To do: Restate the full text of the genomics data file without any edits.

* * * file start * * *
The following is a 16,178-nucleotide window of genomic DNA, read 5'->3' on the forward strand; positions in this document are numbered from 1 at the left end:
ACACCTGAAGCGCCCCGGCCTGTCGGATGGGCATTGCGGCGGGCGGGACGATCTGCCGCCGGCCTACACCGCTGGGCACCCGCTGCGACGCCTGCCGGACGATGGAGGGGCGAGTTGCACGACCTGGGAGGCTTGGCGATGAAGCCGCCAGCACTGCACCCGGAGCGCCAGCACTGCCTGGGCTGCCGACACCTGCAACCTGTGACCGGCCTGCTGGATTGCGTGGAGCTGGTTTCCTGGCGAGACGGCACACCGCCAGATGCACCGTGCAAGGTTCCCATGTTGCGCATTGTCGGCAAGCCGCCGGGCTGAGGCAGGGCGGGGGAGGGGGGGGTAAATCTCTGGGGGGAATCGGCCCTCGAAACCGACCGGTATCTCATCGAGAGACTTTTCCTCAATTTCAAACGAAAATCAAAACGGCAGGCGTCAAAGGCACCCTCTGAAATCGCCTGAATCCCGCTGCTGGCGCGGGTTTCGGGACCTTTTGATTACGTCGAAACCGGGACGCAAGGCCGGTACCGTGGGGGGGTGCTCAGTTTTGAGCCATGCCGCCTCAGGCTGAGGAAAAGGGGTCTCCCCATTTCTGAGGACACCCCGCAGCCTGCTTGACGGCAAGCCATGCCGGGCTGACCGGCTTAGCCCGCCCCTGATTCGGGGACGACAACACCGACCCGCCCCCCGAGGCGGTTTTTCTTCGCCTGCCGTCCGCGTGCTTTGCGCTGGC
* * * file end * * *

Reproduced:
The following is a 16,178-nucleotide window of genomic DNA, read 5'->3' on the forward strand; positions in this document are numbered from 1 at the left end:
ACACCTGAAGCGCCCCGGCCTGTCGGATGGGCATTGCGGCGGGCGGGACGATCTGCCGCCGGCCTACACCGCTGGGCACCCGCTGCGACGCCTGCCGGACGATGGAGGGGCGAGTTGCACGACCTGGGAGGCTTGGCGATGAAGCCGCCAGCACTGCACCCGGAGCGCCAGCACTGCCTGGGCTGCCGACACCTGCAACCTGTGACCGGCCTGCTGGATTGCGTGGAGCTGGTTTCCTGGCGAGACGGCACACCGCCAGATGCACCGTGCAAGGTTCCCATGTTGCGCATTGTCGGCAAGCCGCCGGGCTGAGGCAGGGCGGGGGAGGGGGGGGTAAATCTCTGGGGGGAATCGGCCCTCGAAACCGACCGGTATCTCATCGAGAGACTTTTCCTCAATTTCAAACGAAAATCAAAACGGCAGGCGTCAAAGGCACCCTCTGAAATCGCCTGAATCCCGCTGCTGGCGCGGGTTTCGGGACCTTTTGATTACGTCGAAACCGGGACGCAAGGCCGGTACCGTGGGGGGGTGCTCAGTTTTGAGCCATGCCGCCTCAGGCTGAGGAAAAGGGGTCTCCCCATTTCTGAGGACACCCCGCAGCCTGCTTGACGGCAAGCCATGCCGGGCTGACCGGCTTAGCCCGCCCCTGATTCGGGGACGACAACACCGACCCGCCCCCCGAGGCGGTTTTTCTTCGCCTGCCGTCCGCGTGCTTTGCGCTGGC